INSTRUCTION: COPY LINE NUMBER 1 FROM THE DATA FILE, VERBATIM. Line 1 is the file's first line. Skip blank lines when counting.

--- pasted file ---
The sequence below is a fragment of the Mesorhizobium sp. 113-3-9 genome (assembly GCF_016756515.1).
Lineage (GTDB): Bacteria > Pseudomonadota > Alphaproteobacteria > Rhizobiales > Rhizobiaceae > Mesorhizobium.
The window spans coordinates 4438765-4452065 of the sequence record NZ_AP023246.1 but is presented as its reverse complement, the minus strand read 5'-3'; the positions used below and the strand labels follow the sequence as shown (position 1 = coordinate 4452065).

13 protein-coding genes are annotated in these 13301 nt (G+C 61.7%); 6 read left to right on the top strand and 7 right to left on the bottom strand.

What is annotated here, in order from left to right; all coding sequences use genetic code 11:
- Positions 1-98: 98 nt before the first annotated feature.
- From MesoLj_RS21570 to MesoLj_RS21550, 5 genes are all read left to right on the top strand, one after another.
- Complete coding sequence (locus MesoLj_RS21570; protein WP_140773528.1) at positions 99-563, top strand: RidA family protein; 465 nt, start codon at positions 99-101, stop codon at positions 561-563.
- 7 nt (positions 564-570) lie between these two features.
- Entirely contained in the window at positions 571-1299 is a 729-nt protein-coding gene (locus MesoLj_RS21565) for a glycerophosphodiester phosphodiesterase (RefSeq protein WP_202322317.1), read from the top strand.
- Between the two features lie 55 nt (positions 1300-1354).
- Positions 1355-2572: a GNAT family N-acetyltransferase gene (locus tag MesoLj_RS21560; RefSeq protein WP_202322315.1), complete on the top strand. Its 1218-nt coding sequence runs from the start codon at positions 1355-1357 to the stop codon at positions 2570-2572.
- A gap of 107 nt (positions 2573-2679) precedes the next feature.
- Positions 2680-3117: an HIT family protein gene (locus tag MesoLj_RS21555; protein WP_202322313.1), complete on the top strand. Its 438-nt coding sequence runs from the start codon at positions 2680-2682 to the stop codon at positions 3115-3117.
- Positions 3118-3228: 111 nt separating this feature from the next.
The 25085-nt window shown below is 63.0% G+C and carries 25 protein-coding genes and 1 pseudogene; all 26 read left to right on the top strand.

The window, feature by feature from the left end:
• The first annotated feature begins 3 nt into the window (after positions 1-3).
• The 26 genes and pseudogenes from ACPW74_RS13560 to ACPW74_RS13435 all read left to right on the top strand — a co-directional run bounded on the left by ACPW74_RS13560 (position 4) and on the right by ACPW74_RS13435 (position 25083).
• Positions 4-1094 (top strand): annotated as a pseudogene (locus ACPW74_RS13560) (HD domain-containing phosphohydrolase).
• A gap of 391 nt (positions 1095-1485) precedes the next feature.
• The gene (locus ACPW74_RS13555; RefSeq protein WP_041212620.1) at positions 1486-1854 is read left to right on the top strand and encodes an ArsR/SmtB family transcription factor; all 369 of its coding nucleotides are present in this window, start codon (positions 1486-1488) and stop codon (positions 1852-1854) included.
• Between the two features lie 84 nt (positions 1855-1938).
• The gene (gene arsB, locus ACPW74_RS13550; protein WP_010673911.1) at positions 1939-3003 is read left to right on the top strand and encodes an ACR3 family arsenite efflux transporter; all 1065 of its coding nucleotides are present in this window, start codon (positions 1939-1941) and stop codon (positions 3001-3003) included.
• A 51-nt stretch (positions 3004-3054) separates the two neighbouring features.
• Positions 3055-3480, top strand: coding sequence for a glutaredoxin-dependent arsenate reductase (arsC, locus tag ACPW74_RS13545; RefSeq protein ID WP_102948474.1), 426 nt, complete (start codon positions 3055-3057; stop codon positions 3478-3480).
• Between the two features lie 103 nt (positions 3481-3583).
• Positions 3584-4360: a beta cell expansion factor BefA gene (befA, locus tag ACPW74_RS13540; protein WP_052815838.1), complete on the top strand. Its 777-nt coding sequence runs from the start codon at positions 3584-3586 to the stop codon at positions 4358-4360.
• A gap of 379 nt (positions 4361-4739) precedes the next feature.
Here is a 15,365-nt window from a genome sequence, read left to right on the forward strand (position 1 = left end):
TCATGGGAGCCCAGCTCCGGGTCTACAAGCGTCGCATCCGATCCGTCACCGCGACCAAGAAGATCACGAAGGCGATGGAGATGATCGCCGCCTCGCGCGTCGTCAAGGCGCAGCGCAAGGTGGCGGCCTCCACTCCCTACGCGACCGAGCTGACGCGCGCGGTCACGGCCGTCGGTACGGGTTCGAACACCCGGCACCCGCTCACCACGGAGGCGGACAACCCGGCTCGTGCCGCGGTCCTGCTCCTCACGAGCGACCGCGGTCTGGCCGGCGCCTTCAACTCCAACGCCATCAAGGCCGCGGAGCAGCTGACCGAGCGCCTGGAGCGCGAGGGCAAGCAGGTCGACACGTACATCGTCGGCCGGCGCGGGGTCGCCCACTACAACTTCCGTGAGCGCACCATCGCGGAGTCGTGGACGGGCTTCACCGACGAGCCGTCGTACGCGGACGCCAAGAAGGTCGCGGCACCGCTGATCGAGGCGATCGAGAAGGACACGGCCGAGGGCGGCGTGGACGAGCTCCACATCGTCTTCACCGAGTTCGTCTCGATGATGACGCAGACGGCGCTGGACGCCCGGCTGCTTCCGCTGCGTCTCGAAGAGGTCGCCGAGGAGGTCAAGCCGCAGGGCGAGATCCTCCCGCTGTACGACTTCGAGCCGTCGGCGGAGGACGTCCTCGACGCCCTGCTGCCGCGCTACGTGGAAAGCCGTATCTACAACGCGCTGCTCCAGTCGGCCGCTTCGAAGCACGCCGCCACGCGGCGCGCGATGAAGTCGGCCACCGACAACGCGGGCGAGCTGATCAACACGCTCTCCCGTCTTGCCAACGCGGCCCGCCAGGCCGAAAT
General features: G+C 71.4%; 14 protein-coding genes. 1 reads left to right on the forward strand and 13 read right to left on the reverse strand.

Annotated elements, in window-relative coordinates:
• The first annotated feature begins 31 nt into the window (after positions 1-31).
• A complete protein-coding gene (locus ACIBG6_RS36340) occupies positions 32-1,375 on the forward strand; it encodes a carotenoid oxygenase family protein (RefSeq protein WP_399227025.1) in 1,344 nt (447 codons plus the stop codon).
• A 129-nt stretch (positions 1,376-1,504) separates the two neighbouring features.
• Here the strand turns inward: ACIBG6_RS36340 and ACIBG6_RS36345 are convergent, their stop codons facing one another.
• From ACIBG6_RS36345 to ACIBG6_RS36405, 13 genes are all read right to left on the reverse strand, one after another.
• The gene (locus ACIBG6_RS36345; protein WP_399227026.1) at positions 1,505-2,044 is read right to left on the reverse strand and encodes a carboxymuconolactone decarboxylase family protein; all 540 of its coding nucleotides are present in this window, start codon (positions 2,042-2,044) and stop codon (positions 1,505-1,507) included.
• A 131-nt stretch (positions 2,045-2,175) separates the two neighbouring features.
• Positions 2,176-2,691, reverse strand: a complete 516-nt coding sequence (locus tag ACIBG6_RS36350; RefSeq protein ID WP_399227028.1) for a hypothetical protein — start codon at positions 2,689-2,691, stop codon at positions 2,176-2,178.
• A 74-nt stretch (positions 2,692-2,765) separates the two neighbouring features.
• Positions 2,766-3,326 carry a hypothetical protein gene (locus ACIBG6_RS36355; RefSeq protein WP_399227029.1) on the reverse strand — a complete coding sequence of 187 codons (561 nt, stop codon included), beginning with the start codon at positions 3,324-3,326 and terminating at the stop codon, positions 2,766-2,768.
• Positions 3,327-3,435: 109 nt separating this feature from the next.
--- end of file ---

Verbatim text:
The sequence below is a fragment of the Mesorhizobium sp. 113-3-9 genome (assembly GCF_016756515.1).